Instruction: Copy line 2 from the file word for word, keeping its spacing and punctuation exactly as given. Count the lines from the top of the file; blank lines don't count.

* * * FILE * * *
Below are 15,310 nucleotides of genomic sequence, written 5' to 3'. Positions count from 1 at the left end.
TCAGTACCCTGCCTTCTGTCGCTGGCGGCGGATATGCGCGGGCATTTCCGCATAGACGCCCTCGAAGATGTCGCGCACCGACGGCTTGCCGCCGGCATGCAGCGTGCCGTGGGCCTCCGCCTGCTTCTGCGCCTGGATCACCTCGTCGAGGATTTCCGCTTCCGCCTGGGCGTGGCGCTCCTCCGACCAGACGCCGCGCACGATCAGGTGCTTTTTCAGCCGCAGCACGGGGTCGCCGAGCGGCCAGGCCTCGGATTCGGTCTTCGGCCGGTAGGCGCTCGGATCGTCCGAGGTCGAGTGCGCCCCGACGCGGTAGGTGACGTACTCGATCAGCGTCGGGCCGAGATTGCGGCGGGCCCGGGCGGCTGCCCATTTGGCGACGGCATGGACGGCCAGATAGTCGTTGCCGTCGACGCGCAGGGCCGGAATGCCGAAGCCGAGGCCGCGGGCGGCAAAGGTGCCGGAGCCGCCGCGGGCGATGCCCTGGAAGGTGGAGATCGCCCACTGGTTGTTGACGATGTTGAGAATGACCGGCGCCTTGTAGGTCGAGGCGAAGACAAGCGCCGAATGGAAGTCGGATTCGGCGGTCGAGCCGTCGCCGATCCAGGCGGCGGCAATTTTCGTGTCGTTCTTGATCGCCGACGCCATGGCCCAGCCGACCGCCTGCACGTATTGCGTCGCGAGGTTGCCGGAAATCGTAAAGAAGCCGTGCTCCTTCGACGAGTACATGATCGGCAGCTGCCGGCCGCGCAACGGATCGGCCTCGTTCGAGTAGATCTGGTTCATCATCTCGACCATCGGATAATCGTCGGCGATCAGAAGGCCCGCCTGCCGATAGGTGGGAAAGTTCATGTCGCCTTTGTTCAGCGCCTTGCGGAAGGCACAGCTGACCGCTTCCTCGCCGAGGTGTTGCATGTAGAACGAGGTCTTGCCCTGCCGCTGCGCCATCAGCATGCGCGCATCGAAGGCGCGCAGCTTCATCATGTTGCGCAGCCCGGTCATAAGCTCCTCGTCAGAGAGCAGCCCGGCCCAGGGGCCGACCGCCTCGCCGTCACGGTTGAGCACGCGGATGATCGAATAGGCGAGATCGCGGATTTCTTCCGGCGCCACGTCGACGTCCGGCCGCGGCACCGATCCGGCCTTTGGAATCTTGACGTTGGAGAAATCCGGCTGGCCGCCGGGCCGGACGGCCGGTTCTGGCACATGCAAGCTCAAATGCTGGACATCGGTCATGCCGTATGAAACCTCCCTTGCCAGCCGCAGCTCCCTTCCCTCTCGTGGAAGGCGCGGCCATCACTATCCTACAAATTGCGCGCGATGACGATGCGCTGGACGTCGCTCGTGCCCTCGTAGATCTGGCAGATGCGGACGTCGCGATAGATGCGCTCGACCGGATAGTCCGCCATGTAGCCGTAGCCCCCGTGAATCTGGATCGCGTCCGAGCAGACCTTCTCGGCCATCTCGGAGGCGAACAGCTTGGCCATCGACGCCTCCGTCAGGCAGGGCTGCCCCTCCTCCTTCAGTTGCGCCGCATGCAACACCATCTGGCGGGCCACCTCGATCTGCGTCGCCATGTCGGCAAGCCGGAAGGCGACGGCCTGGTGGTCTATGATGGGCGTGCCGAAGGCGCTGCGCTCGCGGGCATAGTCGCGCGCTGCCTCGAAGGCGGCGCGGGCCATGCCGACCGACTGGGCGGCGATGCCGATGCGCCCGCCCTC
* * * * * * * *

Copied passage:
TCAGTACCCTGCCTTCTGTCGCTGGCGGCGGATATGCGCGGGCATTTCCGCATAGACGCCCTCGAAGATGTCGCGCACCGACGGCTTGCCGCCGGCATGCAGCGTGCCGTGGGCCTCCGCCTGCTTCTGCGCCTGGATCACCTCGTCGAGGATTTCCGCTTCCGCCTGGGCGTGGCGCTCCTCCGACCAGACGCCGCGCACGATCAGGTGCTTTTTCAGCCGCAGCACGGGGTCGCCGAGCGGCCAGGCCTCGGATTCGGTCTTCGGCCGGTAGGCGCTCGGATCGTCCGAGGTCGAGTGCGCCCCGACGCGGTAGGTGACGTACTCGATCAGCGTCGGGCCGAGATTGCGGCGGGCCCGGGCGGCTGCCCATTTGGCGACGGCATGGACGGCCAGATAGTCGTTGCCGTCGACGCGCAGGGCCGGAATGCCGAAGCCGAGGCCGCGGGCGGCAAAGGTGCCGGAGCCGCCGCGGGCGATGCCCTGGAAGGTGGAGATCGCCCACTGGTTGTTGACGATGTTGAGAATGACCGGCGCCTTGTAGGTCGAGGCGAAGACAAGCGCCGAATGGAAGTCGGATTCGGCGGTCGAGCCGTCGCCGATCCAGGCGGCGGCAATTTTCGTGTCGTTCTTGATCGCCGACGCCATGGCCCAGCCGACCGCCTGCACGTATTGCGTCGCGAGGTTGCCGGAAATCGTAAAGAAGCCGTGCTCCTTCGACGAGTACATGATCGGCAGCTGCCGGCCGCGCAACGGATCGGCCTCGTTCGAGTAGATCTGGTTCATCATCTCGACCATCGGATAATCGTCGGCGATCAGAAGGCCCGCCTGCCGATAGGTGGGAAAGTTCATGTCGCCTTTGTTCAGCGCCTTGCGGAAGGCACAGCTGACCGCTTCCTCGCCGAGGTGTTGCATGTAGAACGAGGTCTTGCCCTGCCGCTGCGCCATCAGCATGCGCGCATCGAAGGCGCGCAGCTTCATCATGTTGCGCAGCCCGGTCATAAGCTCCTCGTCAGAGAGCAGCCCGGCCCAGGGGCCGACCGCCTCGCCGTCACGGTTGAGCACGCGGATGATCGAATAGGCGAGATCGCGGATTTCTTCCGGCGCCACGTCGACGTCCGGCCGCGGCACCGATCCGGCCTTTGGAATCTTGACGTTGGAGAAATCCGGCTGGCCGCCGGGCCGGACGGCCGGTTCTGGCACATGCAAGCTCAAATGCTGGACATCGGTCATGCCGTATGAAACCTCCCTTGCCAGCCGCAGCTCCCTTCCCTCTCGTGGAAGGCGCGGCCATCACTATCCTACAAATTGCGCGCGATGACGATGCGCTGGACGTCGCTCGTGCCCTCGTAGATCTGGCAGATGCGGACGTCGCGATAGATGCGCTCGACCGGATAGTCCGCCATGTAGCCGTAGCCCCCGTGAATCTGGATCGCGTCCGAGCAGACCTTCTCGGCCATCTCGGAGGCGAACAGCTTGGCCATCGACGCCTCCGTCAGGCAGGGCTGCCCCTCCTCCTTCAGTTGCGCCGCATGCAACACCATCTGGCGGGCCACCTCGATCTGCGTCGCCATGTCGGCAAGCCGGAAGGCGACGGCCTGGTGGTCTATGATGGGCGTGCCGAAGGCGCTGCGCTCGCGGGCATAGTCGCGCGCTGCCTCGAAGGCGGCGCGGGCCATGCCGACCGACTGGGCGGCGATGCCGATGCGCCCGCCCTC